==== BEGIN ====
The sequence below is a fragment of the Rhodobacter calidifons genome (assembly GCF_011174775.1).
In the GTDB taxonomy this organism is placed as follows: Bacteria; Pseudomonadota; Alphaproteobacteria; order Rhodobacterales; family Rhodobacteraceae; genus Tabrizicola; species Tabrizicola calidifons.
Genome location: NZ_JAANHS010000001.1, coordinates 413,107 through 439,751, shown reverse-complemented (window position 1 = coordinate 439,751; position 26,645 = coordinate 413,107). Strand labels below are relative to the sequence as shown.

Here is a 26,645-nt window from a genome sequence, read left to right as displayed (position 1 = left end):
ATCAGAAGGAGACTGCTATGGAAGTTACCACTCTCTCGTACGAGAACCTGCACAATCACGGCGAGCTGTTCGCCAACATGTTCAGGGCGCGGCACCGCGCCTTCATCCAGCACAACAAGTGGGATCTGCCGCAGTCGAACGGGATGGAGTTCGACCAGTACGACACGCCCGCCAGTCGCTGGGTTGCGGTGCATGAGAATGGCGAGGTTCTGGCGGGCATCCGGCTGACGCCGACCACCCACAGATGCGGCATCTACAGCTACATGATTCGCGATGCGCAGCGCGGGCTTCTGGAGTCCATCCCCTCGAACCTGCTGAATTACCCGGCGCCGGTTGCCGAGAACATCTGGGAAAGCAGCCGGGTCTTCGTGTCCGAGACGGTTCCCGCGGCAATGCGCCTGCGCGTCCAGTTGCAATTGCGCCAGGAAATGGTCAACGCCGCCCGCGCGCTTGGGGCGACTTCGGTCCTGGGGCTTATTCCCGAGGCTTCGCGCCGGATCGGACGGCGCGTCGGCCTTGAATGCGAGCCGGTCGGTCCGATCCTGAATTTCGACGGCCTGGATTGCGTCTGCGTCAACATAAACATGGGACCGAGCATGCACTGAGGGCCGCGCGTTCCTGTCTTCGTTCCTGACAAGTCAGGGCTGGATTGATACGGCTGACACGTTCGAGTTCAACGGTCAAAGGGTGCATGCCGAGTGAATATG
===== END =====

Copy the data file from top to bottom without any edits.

The sequence below is a fragment of the Rhodobacter calidifons genome (assembly GCF_011174775.1).
In the GTDB taxonomy this organism is placed as follows: Bacteria; Pseudomonadota; Alphaproteobacteria; order Rhodobacterales; family Rhodobacteraceae; genus Tabrizicola; species Tabrizicola calidifons.
Genome location: NZ_JAANHS010000001.1, coordinates 413,107 through 439,751, shown reverse-complemented (window position 1 = coordinate 439,751; position 26,645 = coordinate 413,107). Strand labels below are relative to the sequence as shown.

Here is a 26,645-nt window from a genome sequence, read left to right as displayed (position 1 = left end):
ATCAGAAGGAGACTGCTATGGAAGTTACCACTCTCTCGTACGAGAACCTGCACAATCACGGCGAGCTGTTCGCCAACATGTTCAGGGCGCGGCACCGCGCCTTCATCCAGCACAACAAGTGGGATCTGCCGCAGTCGAACGGGATGGAGTTCGACCAGTACGACACGCCCGCCAGTCGCTGGGTTGCGGTGCATGAGAATGGCGAGGTTCTGGCGGGCATCCGGCTGACGCCGACCACCCACAGATGCGGCATCTACAGCTACATGATTCGCGATGCGCAGCGCGGGCTTCTGGAGTCCATCCCCTCGAACCTGCTGAATTACCCGGCGCCGGTTGCCGAGAACATCTGGGAAAGCAGCCGGGTCTTCGTGTCCGAGACGGTTCCCGCGGCAATGCGCCTGCGCGTCCAGTTGCAATTGCGCCAGGAAATGGTCAACGCCGCCCGCGCGCTTGGGGCGACTTCGGTCCTGGGGCTTATTCCCGAGGCTTCGCGCCGGATCGGACGGCGCGTCGGCCTTGAATGCGAGCCGGTCGGTCCGATCCTGAATTTCGACGGCCTGGATTGCGTCTGCGTCAACATAAACATGGGACCGAGCATGCACTGAGGGCCGCGCGTTCCTGTCTTCGTTCCTGACAAGTCAGGGCTGGATTGATACGGCTGACACGTTCGAGTTCAACGGTCAAAGGGTGCATGCCGAGTGAATATG